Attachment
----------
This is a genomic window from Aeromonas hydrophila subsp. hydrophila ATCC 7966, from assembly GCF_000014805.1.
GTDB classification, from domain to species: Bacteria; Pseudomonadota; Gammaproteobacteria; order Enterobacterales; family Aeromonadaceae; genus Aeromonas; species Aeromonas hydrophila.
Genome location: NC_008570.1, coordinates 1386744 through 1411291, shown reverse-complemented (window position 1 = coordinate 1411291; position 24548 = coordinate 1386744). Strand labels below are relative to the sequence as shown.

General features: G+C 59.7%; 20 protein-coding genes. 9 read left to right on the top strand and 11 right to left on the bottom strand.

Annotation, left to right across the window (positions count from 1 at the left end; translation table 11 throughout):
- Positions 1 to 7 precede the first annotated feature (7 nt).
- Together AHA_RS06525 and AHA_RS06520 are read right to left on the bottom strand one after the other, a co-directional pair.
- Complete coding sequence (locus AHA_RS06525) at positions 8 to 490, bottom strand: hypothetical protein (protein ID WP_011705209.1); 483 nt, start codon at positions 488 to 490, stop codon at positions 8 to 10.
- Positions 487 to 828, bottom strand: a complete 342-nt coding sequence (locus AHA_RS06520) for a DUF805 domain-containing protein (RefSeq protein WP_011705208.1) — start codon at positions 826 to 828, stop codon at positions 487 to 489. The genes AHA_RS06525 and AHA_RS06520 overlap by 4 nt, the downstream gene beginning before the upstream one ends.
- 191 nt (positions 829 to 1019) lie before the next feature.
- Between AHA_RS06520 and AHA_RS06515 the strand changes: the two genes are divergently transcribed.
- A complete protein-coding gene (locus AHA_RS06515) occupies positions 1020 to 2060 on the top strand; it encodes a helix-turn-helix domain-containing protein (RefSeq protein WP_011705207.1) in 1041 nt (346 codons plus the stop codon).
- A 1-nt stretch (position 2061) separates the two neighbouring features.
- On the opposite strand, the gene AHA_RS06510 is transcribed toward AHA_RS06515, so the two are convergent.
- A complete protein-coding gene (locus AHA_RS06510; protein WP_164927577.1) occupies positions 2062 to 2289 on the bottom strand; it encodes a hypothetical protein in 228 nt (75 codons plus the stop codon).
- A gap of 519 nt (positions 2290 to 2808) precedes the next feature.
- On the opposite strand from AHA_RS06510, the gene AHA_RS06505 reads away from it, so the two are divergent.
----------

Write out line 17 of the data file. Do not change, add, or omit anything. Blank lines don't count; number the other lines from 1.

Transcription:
- On the opposite strand from AHA_RS06510, the gene AHA_RS06505 reads away from it, so the two are divergent.